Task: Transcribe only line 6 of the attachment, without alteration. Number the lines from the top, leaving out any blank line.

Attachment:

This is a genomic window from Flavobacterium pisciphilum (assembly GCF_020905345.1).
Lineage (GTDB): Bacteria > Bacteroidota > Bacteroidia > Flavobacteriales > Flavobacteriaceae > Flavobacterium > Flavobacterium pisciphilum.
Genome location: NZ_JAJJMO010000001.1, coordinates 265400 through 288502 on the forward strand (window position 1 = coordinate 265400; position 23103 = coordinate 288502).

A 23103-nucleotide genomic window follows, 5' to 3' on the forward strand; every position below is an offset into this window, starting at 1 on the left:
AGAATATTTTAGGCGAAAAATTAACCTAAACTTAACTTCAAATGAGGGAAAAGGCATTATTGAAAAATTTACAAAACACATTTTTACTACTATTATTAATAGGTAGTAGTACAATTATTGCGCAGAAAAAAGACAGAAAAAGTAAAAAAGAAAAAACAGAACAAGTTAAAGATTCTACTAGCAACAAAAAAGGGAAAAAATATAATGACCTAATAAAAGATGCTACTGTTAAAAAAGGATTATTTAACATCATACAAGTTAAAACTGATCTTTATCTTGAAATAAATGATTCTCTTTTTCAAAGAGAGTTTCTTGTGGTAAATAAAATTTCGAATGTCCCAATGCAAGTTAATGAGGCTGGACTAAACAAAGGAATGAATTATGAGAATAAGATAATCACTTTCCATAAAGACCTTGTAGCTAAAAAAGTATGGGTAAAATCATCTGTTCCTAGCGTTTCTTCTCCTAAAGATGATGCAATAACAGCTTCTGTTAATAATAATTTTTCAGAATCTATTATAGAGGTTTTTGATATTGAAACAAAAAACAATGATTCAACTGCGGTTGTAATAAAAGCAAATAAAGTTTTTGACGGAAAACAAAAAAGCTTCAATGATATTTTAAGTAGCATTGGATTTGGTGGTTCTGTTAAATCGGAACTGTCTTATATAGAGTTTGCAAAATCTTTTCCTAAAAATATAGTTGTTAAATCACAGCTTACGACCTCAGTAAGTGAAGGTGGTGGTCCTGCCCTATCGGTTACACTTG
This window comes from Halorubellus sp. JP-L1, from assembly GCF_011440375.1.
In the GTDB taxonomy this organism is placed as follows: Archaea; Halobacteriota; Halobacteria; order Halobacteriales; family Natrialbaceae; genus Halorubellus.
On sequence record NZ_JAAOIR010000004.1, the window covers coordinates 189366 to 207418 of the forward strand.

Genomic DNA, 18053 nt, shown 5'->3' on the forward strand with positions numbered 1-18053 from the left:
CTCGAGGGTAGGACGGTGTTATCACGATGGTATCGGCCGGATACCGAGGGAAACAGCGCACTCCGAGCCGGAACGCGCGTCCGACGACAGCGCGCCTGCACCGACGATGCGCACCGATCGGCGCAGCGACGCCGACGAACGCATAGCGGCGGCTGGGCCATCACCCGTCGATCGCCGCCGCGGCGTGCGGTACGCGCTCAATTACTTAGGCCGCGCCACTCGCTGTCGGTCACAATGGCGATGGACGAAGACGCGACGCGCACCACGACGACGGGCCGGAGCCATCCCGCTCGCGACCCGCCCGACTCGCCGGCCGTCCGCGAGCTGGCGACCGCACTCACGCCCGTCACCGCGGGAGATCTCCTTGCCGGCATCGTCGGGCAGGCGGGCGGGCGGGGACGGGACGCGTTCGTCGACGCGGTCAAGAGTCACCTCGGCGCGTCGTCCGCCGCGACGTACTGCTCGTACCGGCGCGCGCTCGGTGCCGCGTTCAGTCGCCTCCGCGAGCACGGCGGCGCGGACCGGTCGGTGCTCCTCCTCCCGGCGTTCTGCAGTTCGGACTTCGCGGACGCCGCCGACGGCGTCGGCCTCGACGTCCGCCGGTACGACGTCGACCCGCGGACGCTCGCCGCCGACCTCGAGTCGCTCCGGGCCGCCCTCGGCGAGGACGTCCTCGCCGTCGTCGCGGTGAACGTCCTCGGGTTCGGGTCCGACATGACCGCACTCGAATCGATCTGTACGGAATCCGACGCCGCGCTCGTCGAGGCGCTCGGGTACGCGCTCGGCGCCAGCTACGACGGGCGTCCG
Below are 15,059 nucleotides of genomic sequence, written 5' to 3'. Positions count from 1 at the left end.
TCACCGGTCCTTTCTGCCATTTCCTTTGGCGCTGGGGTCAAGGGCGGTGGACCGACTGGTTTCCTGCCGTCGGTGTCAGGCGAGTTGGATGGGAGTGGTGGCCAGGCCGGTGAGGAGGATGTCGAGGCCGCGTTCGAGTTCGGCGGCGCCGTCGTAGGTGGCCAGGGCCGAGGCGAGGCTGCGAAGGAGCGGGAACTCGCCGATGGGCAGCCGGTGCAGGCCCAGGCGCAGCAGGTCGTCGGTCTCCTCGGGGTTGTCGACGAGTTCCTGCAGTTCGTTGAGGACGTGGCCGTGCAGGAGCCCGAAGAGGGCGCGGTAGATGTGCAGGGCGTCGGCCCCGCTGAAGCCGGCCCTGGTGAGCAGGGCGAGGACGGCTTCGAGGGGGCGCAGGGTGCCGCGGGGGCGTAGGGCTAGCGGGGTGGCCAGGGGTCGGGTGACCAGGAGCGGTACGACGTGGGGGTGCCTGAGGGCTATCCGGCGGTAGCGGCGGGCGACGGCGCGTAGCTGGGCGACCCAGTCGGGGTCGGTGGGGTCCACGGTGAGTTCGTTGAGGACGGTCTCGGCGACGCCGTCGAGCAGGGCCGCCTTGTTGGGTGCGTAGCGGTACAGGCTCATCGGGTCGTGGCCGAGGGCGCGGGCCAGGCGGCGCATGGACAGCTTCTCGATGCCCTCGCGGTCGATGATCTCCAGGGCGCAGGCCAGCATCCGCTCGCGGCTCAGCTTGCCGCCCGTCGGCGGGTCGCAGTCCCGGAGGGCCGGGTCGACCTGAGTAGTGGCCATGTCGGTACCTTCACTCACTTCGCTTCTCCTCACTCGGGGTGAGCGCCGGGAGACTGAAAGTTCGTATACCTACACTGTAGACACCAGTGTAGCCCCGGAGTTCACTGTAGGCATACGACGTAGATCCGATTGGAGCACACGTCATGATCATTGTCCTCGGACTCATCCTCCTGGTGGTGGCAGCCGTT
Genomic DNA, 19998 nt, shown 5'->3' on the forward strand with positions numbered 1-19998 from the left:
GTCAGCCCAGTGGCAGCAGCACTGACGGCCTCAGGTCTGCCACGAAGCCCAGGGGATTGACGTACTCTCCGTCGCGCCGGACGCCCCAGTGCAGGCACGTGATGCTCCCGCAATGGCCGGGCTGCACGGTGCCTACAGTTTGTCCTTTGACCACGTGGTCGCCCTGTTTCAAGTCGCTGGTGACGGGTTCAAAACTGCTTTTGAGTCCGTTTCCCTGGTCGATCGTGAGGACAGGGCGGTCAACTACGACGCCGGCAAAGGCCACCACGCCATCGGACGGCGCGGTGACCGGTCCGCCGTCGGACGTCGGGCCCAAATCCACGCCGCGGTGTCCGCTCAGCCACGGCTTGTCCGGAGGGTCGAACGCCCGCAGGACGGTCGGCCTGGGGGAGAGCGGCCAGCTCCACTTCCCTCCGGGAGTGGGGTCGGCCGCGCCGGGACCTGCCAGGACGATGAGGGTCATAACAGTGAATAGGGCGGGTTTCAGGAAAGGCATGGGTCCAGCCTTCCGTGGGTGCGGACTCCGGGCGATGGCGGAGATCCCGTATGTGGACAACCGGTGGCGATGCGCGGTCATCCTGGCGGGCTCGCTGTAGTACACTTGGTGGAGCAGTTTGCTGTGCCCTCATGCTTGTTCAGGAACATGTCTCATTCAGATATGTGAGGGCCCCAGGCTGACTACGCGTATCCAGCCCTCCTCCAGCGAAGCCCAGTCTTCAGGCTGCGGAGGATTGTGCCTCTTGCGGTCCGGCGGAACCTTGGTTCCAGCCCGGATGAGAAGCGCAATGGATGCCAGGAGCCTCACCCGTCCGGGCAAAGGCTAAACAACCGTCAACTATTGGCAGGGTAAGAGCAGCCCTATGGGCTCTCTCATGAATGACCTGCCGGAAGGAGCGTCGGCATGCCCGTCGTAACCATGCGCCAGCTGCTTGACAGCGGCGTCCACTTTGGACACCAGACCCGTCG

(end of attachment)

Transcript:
This window comes from Halorubellus sp. JP-L1, from assembly GCF_011440375.1.